Last season's memorable Premier League campaign was notable not only for the goals, but for an exciting, relentless style of play that overwhelmed opponents. Brendan Rodgers' squad--often limited to the same starting eleven with a few new faces popping up from match to match or in the final minutes--ran their opposition ragged, executing a system that was designed to wear teams down and challenge them to keep up. That rarely happened in an impressive four-month run that fell just short of Liverpool's first league title in over two decades, and hopes were high that this style would continue into the current season.
For two or three weeks in August it did, but the fall and winter produced forgettable, bland, and ineffective football that led to speculation about whether or not Rodgers would have his job at the new year. The players were poor, but Rodgers had failed to make a number of seemingly obvious decisions through most of September, October, and November, relying on the same personnel and tactics as his side faded from relevance.
Significant changes were needed, and the manager responded, with a number of changes designed to first allow the squad to find their footing and then, ultimately, discover a new identity. Those alterations were, according to Rodgers, made with some very real risks in mind, ones that have paid off more often than not as his squad head into tomorrow with a chance to join the top four:
"Some teams play with a back four and two holding midfielders - six defensive players. We had two [Mamadou Sakho and Martin Skrtel] and didn't concede a goal. Our ability to press the ball is vital, whatever system we play. But in a three, Emre dropping back in there, who is so comfortable on the ball and can defend, reads the game and is so strong, that gives us great balance.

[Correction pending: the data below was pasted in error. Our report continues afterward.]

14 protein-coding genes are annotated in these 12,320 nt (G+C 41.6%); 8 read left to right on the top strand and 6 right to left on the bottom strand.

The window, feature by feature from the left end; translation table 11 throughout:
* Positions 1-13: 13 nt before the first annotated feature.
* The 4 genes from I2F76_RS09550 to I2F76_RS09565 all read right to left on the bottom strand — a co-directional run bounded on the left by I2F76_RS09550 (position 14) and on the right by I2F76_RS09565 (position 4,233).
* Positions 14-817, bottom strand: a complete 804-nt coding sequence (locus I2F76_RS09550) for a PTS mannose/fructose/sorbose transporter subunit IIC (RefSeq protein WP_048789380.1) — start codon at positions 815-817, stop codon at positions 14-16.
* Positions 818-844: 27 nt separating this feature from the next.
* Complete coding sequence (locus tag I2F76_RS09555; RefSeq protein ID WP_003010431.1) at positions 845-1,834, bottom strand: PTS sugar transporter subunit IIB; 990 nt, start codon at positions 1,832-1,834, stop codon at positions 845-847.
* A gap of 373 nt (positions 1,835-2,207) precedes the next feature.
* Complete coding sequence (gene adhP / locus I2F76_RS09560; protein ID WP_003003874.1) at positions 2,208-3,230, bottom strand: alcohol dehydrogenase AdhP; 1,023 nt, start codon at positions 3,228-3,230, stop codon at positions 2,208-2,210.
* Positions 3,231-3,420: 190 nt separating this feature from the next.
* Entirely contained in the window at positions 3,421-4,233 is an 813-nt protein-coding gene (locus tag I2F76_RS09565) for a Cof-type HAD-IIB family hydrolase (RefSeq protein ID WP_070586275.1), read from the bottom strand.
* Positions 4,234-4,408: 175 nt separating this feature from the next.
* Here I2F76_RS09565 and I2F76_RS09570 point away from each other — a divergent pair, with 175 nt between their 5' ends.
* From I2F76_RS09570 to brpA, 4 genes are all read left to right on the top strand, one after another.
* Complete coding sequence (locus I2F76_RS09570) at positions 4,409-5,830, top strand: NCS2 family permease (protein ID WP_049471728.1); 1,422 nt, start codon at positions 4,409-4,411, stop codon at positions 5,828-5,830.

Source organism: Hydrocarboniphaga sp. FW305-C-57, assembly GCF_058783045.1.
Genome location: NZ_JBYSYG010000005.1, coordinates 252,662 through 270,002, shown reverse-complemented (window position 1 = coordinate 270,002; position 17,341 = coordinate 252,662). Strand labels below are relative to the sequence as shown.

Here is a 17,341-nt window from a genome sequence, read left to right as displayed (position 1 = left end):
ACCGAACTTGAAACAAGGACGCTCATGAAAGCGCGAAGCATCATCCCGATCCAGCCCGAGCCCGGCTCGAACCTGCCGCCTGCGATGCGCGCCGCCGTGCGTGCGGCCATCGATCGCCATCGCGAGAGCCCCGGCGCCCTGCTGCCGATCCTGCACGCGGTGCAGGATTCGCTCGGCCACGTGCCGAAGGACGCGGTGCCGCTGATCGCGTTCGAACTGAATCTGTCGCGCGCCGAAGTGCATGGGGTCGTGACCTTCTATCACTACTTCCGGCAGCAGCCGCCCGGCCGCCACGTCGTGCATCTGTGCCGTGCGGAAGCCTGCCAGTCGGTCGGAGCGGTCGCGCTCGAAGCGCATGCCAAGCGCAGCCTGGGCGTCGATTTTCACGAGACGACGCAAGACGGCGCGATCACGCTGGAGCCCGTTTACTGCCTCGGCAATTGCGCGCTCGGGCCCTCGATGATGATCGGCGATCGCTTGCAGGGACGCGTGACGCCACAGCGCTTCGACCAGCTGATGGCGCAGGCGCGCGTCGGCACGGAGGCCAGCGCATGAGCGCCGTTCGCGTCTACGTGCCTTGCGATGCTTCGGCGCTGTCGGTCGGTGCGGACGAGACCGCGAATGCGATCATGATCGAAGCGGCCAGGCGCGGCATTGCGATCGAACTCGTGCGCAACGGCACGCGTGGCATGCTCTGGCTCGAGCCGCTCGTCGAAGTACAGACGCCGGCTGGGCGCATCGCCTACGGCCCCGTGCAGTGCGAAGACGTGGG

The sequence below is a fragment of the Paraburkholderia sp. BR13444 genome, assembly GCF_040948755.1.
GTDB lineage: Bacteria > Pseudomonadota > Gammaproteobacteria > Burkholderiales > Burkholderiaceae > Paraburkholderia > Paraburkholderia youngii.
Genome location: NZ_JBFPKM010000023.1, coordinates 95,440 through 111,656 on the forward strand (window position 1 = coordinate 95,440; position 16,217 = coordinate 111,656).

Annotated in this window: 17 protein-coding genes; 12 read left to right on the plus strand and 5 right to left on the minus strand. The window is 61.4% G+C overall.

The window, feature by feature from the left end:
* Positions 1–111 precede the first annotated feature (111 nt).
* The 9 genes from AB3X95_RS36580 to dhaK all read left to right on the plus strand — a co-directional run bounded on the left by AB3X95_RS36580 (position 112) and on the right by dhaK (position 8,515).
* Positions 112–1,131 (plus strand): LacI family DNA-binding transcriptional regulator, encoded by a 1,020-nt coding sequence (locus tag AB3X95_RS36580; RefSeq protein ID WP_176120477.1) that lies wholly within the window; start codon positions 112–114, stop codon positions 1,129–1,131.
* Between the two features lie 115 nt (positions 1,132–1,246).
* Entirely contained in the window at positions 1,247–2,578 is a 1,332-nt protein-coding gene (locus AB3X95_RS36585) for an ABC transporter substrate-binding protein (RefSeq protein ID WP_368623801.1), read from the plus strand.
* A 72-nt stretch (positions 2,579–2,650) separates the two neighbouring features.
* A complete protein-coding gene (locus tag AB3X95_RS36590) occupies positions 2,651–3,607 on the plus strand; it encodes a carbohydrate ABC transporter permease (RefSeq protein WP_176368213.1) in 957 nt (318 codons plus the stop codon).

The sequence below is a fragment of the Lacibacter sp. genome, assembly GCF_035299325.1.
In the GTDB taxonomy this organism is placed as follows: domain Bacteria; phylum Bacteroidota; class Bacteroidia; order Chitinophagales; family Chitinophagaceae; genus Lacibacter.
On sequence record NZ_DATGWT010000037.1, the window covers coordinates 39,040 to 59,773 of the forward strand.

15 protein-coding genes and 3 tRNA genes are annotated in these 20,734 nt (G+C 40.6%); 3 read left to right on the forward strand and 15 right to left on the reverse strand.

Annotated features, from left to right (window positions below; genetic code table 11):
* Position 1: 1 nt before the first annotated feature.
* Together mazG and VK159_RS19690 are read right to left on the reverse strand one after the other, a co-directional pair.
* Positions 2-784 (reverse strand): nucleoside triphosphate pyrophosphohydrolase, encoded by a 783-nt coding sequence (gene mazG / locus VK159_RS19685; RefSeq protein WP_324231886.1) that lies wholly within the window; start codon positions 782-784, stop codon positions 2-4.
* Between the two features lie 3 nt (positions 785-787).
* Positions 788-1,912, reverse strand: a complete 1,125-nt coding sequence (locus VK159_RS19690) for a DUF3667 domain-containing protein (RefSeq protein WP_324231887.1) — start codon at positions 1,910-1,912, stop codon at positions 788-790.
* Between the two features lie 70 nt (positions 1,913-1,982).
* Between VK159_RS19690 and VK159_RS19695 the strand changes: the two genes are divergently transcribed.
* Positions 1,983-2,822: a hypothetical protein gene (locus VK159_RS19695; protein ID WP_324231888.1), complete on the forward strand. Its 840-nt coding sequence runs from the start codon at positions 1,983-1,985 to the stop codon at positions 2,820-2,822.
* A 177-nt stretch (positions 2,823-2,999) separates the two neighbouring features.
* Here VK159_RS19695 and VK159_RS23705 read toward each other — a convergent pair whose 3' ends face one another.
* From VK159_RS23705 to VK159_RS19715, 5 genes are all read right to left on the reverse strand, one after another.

"It also gives others the opportunity to go and press the game and be really aggressive. We are virtually pressing and attacking with five or six, and negating the counter-attack by having the back three and at least one controlling midfield player. It is a risky game. But I've taken risks all my life to get to where I have got to."
It's not the same system that tore through the Premier League last spring, it's far closer stylistically than what they produced earlier in the season, with smart pressing and more aggression without the ball leading to more control. And while they're inching ever closer to last season's form, they're yet to replicate the total dominance on display against the likes of Arsenal, Everton, and Spurs.
Tomorrow would be an awfully nice time to do so.
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